In his first year at ASU, the fruits of his teachings were obvious. The Sun Devils went 8-5 and many have them as the favorites to win the Pac-12 South this season. One particular point of pride for Graham was ASU's reduction in penalties. They went from being one of the most penalized teams in the country to the least penalized team in the league.
"People think it's because I'm a hardcore disciplinarian," Graham said. "It's because we are teachers. We taught them the rules."
It is obviously a transition to go from being a high school coach to a college coach. The schemes are more complex. There are different social issues with the players -- many of whom are away from home for the first time. But if you can teach, Graham will give you a look.
"We're adaptive," he said. "When you coach in high school you have to learn how to teach fundamentals and develop fundamentals. But you have to be adaptive to the skills and talents of the players that you have year in and year out. That's what's served me and those guys well."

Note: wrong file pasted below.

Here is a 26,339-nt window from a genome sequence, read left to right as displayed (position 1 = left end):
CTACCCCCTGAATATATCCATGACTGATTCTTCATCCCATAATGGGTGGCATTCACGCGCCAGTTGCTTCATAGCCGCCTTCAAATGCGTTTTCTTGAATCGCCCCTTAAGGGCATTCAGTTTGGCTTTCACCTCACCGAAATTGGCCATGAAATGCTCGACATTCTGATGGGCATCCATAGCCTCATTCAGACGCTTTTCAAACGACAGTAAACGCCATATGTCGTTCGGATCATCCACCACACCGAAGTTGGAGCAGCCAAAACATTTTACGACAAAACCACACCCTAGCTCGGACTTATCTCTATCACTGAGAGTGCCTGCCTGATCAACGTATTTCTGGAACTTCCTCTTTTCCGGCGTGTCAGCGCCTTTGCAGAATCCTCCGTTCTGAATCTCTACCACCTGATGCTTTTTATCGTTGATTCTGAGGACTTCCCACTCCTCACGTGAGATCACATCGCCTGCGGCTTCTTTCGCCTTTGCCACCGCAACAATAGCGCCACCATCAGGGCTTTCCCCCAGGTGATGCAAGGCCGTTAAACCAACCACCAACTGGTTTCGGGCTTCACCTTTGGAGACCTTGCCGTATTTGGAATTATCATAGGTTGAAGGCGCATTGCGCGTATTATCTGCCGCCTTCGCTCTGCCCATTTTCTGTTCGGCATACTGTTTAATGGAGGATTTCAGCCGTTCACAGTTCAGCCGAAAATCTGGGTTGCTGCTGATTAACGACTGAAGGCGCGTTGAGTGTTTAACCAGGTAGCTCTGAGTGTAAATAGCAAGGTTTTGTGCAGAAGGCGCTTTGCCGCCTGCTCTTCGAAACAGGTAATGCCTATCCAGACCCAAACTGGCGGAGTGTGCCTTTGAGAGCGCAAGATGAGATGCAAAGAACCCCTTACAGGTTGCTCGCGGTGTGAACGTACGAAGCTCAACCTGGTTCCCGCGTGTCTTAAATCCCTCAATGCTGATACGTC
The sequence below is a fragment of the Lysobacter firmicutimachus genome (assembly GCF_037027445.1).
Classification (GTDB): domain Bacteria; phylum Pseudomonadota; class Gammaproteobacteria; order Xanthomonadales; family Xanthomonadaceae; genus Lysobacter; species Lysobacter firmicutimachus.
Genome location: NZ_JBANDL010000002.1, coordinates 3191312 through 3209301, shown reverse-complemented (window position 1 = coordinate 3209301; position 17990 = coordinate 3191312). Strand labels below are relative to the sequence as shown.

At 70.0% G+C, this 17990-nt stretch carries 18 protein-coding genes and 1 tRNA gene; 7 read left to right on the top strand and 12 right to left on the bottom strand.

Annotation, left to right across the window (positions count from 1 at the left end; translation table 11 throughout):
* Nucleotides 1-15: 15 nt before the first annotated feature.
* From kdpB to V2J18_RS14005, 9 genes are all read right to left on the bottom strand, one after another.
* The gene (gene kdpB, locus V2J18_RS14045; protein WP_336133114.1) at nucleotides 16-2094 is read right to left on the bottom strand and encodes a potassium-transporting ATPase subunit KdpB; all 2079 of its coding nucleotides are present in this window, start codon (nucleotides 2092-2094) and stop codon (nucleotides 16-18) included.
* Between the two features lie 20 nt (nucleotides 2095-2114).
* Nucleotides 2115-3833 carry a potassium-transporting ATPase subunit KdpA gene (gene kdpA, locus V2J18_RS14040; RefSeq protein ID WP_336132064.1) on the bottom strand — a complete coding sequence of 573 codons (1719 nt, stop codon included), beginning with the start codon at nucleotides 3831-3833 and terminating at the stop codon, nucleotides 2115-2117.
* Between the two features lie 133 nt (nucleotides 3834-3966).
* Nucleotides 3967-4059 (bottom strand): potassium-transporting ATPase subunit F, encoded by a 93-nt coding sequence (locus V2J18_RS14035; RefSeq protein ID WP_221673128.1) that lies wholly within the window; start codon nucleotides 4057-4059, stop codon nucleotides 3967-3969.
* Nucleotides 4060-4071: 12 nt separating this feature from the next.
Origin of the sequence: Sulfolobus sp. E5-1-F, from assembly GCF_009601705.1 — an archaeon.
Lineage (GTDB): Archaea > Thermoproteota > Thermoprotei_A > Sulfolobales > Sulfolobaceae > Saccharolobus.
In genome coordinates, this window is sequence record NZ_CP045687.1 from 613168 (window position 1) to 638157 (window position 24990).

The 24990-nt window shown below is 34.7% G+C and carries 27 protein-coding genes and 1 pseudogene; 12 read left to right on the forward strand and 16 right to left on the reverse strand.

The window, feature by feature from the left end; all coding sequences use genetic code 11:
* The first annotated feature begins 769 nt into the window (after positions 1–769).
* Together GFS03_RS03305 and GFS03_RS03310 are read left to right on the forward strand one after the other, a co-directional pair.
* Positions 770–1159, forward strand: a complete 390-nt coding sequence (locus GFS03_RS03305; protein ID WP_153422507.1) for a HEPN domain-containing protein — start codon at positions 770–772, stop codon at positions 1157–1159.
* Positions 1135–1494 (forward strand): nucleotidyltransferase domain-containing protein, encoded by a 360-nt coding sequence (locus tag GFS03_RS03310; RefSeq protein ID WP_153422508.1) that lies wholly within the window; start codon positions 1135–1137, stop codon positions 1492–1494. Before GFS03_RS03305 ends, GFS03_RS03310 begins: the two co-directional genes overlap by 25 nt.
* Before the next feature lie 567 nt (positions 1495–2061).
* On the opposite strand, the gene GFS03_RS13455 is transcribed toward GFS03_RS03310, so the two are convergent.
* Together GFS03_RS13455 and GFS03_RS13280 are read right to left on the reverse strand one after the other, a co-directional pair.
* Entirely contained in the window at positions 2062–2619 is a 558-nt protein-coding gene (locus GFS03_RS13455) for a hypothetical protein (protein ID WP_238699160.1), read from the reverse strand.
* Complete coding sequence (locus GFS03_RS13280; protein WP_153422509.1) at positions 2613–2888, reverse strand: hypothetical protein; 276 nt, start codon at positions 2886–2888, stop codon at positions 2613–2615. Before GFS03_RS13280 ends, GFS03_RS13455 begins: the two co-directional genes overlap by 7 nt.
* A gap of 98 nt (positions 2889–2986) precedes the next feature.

Now it’s our turn.
We’re looking today specifically at the ACC and which teams in the conference are best built to last over the next three years. (Maryland isn't included because it's leaving for the Big Ten next year and, well, this is the future.) Taking into consideration factors like coaching, recruiting and overall program stability, here’s a look at how the ACC might shape up three years from now:
1. Florida State. The recruiting is on par with the SEC, but the coaching staff remains unproven, as there will be seven new assistants this fall. The Noles have yet to truly separate themselves from the rest of the league, and it will only get more difficult with the addition of Louisville to the Atlantic Division.